Method of producing a high strength steel having uniform elongation
Method for producing high-strength deep-drawable dual-phase steel sheets
Controlled rolling process for dual phase steels and application to rod, wire, sheet and other shapes
Multiphase microalloyed steel and method thereof Patent #: 5213634
ApplicationNo. 647608 filed on 03/27/2001
US Classes:148/652, Separate cooling step follows cold working step148/320, Ferrous (i.e., iron base)148/650, With working at or below 120`C or unspecified cold working148/653, With additional nonworking heating step148/654Including cooling (e.g., quenching, etc.)
ExaminersPrimary: Yee, Deborah
Attorney, Agent or Firm
Foreign Patent References
International ClassesC22C 038/07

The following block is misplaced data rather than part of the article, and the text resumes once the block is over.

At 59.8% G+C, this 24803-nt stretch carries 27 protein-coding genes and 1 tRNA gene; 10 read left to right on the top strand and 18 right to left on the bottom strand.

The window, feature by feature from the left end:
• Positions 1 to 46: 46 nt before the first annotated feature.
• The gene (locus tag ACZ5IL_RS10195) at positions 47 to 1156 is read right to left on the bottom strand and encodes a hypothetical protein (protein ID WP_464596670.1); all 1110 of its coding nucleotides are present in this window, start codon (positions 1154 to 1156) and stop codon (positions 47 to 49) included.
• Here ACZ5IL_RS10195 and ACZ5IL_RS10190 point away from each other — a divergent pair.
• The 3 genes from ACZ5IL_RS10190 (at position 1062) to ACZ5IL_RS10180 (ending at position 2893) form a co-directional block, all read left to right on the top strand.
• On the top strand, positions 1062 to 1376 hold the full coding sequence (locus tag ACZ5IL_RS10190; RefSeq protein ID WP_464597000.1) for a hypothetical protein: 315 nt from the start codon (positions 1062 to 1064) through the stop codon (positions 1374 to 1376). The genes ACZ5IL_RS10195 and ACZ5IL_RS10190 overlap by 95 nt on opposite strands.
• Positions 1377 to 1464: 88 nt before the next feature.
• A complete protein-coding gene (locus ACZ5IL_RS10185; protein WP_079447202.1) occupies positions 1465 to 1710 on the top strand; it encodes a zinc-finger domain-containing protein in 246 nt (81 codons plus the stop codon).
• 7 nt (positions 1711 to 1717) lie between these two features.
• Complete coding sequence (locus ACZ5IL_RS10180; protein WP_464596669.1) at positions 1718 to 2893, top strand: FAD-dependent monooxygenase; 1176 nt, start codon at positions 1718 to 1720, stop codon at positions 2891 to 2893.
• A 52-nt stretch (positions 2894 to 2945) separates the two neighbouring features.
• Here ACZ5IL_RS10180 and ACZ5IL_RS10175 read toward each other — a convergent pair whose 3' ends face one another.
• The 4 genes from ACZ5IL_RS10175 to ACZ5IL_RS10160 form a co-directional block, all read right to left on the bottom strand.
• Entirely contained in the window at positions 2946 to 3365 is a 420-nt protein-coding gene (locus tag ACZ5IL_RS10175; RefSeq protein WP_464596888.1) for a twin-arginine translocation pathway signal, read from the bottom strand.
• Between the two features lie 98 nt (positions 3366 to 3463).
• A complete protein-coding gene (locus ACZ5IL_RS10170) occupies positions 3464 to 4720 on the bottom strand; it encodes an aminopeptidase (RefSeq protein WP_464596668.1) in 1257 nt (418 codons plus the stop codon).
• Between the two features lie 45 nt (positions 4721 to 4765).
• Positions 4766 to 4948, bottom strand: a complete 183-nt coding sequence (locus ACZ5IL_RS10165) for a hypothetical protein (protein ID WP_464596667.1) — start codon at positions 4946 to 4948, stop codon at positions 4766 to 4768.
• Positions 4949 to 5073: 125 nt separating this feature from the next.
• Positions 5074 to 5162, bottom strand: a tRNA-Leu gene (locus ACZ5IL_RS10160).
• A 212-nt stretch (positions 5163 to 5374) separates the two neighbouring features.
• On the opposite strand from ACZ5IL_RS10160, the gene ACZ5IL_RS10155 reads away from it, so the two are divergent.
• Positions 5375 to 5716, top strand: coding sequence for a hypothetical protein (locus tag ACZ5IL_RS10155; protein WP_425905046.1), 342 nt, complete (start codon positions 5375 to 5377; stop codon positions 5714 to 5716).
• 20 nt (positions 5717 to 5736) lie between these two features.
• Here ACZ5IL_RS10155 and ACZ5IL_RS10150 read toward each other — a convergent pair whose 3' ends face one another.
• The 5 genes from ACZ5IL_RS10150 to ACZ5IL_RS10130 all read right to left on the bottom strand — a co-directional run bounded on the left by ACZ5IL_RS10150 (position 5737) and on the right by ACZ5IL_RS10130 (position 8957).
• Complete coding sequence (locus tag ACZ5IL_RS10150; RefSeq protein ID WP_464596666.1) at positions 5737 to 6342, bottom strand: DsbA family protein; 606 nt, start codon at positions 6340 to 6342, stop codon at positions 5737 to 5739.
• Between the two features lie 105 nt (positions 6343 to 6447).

Foreign Application Priority Data1998-04-03 DE
The invention relates to drawn parts made of steel plate, particularly for motor vehicle bodies, such as vehicle body outer skin parts and load-bearing structural parts, but also to comparable lightweight construction parts of different applications as well as to a corresponding manufacturing process.
Preferably high-quality drawn steel types are used nowadays in vehicle body construction for the exterior covering parts. Since, because of the low yielding point of the material, these steel types can be deformed very easily, minor damages during the manufacturing, but particularly during the use of the finished vehicle will necessarily lead to permanent deformations. Minor bumps, for example, when parking on parking lots, the impact of rocks, hail, or the like, result in dents which can be removed only at relatively high expenditures.